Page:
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  1. #31
    Gevian gevdarg's Avatar
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    Amen about the revenue for publishers. The "digital dimes" revenue model for publishing doesn't make sense for any publisher who doesn't rely on advertising for revenue.

  2. #32
    Senior Member PretenderNX01's Avatar
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    Quote Originally Posted by gevdarg View Post
    Newspaper and Magazine publishers have to follow the money, so digital is the smart move for them. We readers are the source of revenue for the comic book publisher and we don't prefer digital over print, yet. BTW, The Economist is making greater pushes into digital only because of reader surveys that indicate that 60% of their subscribers will come to prefer digital over print in the next year or so. We'll see.
    Well, we are all on an internet website and not writing letters to the editor of a magazine ;)

    I would say that while I agree the majority still read print over digital (I already said I read all print), the truth is that every industry has gone digital and those who bet against it are the ones who fail (I'm looking at you Kodak)

    http://venturebeat.com/2012/11/07/dc...cs-sales-2012/

    The company also produces a number of comics that are exclusively published as digital editions. For instance, its “digital first” comics on ComiXology are 20-page stories with artwork that’s presented from a horizontal landscape and cost $0.99. The titles typically tie-in to some of DC’s television properties, such as Smallville and spin-off books from the Batman Beyond cartoons (JLA Beyond, Superman Beyond). The digital first comics are less work-intensive per issue, but hold to a stringent weekly schedule, which Kanalz said is part of DC’s strategy to keep people coming back every six days rather than once a month.
    Read more at http://venturebeat.com/2012/11/07/dc...xyE3TJruE5d.99
    DC also releases its new comics with the same cover price as its print counterparts ($2.99-$3.99), but drops the price to $1.99 after a month.

    “We do see a list of sales when the prices (on older issues) drops, so it proves that people are cost cautious,” Kanalz said.
    Read more at http://venturebeat.com/2012/11/07/dc...xyE3TJruE5d.99
    I think eventually the model may go to whole digital comics first, then trades. Comics need not cost 2.99-3.99 each, if they don't have to share profits with physical stores. They could also cost less if advertising were more a part of the revenue, which could happen if the move to digital gets more momentum.

    Does anybody remember who had that pie chart breaking down where the money of a 2.99 comic goes?
    Edit: found what I was thinking of. It's for independent comic but it has some interesting points:
    http://www.jimzub.com/?p=1953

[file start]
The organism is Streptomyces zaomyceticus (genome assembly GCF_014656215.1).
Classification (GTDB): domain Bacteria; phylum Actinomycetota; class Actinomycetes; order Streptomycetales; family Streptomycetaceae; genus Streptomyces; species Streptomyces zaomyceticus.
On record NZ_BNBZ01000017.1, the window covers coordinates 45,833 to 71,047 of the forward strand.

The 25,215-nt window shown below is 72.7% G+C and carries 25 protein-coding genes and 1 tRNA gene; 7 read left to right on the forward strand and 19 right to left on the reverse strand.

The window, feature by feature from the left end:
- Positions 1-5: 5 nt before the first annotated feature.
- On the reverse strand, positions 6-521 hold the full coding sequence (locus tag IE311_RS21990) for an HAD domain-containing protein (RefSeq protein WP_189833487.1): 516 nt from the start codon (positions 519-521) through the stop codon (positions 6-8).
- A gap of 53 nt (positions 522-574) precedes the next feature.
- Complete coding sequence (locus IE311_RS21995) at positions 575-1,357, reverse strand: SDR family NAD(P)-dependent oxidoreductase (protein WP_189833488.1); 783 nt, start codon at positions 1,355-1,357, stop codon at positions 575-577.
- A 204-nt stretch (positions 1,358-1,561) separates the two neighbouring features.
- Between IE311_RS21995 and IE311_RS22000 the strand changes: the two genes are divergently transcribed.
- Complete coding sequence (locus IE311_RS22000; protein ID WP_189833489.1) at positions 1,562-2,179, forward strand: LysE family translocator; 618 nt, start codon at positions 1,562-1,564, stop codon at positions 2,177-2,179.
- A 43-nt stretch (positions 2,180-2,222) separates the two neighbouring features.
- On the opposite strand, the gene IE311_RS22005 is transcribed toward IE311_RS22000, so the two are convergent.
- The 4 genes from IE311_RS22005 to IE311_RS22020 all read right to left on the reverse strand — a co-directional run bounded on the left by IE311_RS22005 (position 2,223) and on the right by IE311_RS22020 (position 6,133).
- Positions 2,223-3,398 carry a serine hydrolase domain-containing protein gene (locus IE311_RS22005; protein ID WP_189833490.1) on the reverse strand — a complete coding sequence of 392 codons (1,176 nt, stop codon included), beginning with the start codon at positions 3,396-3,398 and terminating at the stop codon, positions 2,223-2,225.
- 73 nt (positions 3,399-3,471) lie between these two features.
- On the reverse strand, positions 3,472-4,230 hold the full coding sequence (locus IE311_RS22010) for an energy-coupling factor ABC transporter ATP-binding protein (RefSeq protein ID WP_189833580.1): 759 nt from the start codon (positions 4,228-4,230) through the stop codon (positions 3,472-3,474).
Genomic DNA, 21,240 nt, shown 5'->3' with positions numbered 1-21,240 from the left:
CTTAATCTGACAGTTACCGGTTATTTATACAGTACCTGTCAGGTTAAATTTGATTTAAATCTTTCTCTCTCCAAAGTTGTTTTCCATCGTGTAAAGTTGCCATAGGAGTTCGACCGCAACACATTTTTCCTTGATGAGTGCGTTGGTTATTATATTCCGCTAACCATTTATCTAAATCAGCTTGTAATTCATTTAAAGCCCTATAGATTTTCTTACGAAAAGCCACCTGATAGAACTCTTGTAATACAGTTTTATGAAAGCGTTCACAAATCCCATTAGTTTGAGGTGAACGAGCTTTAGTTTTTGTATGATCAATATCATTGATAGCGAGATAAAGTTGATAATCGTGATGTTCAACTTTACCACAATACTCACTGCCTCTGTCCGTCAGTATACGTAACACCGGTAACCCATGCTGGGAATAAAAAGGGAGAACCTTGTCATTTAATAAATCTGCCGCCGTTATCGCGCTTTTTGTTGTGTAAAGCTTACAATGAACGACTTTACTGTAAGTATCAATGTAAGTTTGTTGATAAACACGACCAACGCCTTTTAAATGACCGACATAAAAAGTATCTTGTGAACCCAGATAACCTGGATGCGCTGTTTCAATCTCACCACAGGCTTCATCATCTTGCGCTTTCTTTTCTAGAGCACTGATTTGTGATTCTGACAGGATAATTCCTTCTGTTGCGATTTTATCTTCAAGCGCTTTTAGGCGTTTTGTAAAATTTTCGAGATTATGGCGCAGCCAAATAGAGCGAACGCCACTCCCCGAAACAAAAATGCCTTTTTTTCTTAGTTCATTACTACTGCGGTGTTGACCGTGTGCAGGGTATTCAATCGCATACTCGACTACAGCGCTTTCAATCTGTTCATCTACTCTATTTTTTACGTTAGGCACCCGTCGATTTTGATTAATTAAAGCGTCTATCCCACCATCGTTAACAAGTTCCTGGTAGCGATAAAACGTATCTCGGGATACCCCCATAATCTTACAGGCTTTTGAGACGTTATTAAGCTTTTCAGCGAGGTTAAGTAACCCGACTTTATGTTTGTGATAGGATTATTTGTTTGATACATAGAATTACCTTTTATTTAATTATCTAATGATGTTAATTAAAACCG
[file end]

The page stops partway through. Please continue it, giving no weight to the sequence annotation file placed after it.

Another thing that’s added to DC’s digital comic books sales success, according to Kanalz, are stories that gain a lot of attention from main stream media, such as Superman becoming romantically linked with Wonder Woman rather than Lois Lane or Clark Kent quitting his job as a reporter for Daily Planet to work for a news blog. Kanalz said Superman #13 (where Clark quits the newspaper) saw digital sales rise 52 percent compared to the average month.
    Read more at http://venturebeat.com/2012/11/07/dc...xyE3TJruE5d.99
    That's where digital has the advantage, it's always there and they never run out of copies. If they want to move up the release time a little earlier to take advantage pf the publicity, they're going to. People who prefer print will still come (assuming it hasn't sold out in stores)

    We, retailer and consumer alike, are telling the Top 5 how we want to consume this product. If they listen and institute the right business policies, this business will grow because there is a lot of pent-up demand.
    Your confusing your demands with everyone else's. You demand less titles per month while others demand titles that appeal to them. Not publishing something I'm interested in does not make me interested in something else ;)

    If anything the move to digital would open up more possibilities for more specialized demographics. There's no cost to printing, no revenue sharing with stores that don't cater to that demo and you can take advantage of press in specialized outlets.
    Last edited by PretenderNX01; 12-14-2012 at 12:14 AM.

  3. #33
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    Quote Originally Posted by PretenderNX01 View Post
    I think eventually the model may go to whole digital comics first, then trades. Comics need not cost 2.99-3.99 each, if they don't have to share profits with physical stores. They could also cost less if advertising were more a part of the revenue, which could happen if the move to digital gets more momentum.

    Does anybody remember who had that pie chart breaking down where the money of a 2.99 comic goes?
    Edit: found what I was thinking of. It's for independent comic but it has some interesting points:
    http://www.jimzub.com/?p=1953
    Yeah, you kinda can't link to that piece and not ALSO link to Jim's chart on Digital sales:

    http://www.jimzub.com/?p=2066


    For your other thought: there really isn't any money whatsoever in circulation-based advertising, if there was, your digital comics would have ads in them this very second. PRINT comics barely have ads, and they have circulations of 8-to-10 times what digital comics do.

    Profits from digital is *entirely* "pocket money" at this stage, and no current comics publisher could possibly exist on digital-only sales; let alone drop prices substantially.

    -B

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